by Ryan Leeds
I’m prefacing this review by stating that my barometer of holiday cheer is quite high this year. I’ve strung Christmas lights in my work cubicle and my playlist has been tuned to seasonal favorites. I’ve even managed to maintain a spirit of goodwill by resisting the urge to trample tourists on the crowded, decked out streets. So it is with some trepidation to report that the New York Pops Holiday Concert on Friday Dec. 18 and Saturday Dec 19 was, overall, as fizzy as flat champagne.
Broadway stars Stephanie J. Block and Brian d’Arcy James headlined the two-hour affair, along with Judith Clurman’s Essential Voices USA (who sang with usual precision). Block opened the evening with James Kessler’s arrangement of “It’s the Most Wonderful Time of the Year,” a selection that was repeated from last year’s concert (albeit a different arrangement). She was later joined by James in a pleasant arrangement of “Let It Snow! Let It Snow! Let It Snow!” James, who currently headlines the hit musical, Something Rotten!, took a break from his usual stint in the Broadway show to join the Pops. The usually charming actor delivered two holiday favorites, “The Christmas Song” and “Jingle Bells” with sufficiency, but without much elan.
Essential Voices USA reversed the ennui of the evening with a lovely rendition of the beloved Vince Guaraldi classic, “Christmas Time Is Here” from A Charlie Brown Christmas. Then, turning to a more reverent theme, they performed the stunningly beautiful carol, “Angels We Have Heard on High” by well-known arranger David Chase. The latter can be heard on the choir’s gorgeous album, “Holiday Harmonies: Songs of Christmas.”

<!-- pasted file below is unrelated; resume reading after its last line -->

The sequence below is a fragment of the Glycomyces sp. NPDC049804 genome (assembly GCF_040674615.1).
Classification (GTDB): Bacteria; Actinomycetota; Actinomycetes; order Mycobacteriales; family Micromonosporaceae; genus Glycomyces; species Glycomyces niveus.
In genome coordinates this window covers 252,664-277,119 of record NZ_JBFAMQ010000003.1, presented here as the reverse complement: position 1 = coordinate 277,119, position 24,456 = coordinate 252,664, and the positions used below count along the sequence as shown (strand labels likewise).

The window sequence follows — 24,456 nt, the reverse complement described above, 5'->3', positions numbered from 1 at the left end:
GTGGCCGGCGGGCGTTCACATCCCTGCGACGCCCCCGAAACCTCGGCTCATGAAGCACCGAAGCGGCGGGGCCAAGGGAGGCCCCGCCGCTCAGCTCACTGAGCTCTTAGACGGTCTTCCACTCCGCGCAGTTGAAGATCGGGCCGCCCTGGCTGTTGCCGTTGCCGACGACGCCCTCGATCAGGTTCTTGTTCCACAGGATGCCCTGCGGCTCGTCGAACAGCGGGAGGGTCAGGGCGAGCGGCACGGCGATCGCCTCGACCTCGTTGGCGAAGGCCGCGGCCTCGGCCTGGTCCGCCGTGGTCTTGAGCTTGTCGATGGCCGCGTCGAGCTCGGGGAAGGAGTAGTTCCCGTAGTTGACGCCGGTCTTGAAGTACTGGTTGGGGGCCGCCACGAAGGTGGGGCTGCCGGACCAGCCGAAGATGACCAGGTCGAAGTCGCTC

The Pops continued to add verve to the line-up with a fun mash-up of “Little Drummer Boy” and Ravel’s “Balero” in the orchestra only “Little Bolero Boy.” Act I ended with a toe-tapping “Holiday Hits Medley” with Block, James, and Essential Voices USA.
Aside from a poignant, autobiographical selection entitled “Michigan Christmas” written and performed by Saginaw native James, there was little fanfare in Act II. Re-hashed songs including “Jingle Bell Rock” and “Baby, It’s Cold Outside” (haven’t we heard enough versions of this song, which basically suggests date rape?). Even “O Holy Night” failed to induce any goosebumps by Block. Last year, Kelli O’Hara’s performance of it had audiences leaping to their feet. Perhaps Block was under the weather as her vocal capabilities are typically solid and sensational. With the Pops, however, she didn’t seem to deliver the goods.
It didn’t help that the sound was usually imbalanced either. Most of the time, the orchestra overpowered the vocalists, making it nearly impossible to comprehend lyrics. At first, I thought it was just my ears. But at intermission, my guest mentioned it as did the two strangers seated in front of us. Perhaps at a school Christmas pageant this would be acceptable, but not at the one of the world’s most respected concert halls. The Pops rightfully prides itself on engaging programming, and usually, they succeed. This concert, however, was mostly a repeat of last year’s selections and while there is no need to re-invent the wheel, there’s also no reason to replicate what has already been done.
Ryan Leeds is a freelance theater journalist who lives in Manhattan. He is the Chief Theater Critic for Manhattan Digest and a frequent contributor to Dramatics Magazine. Follow him on Twitter @Ry_Runner or on Facebook.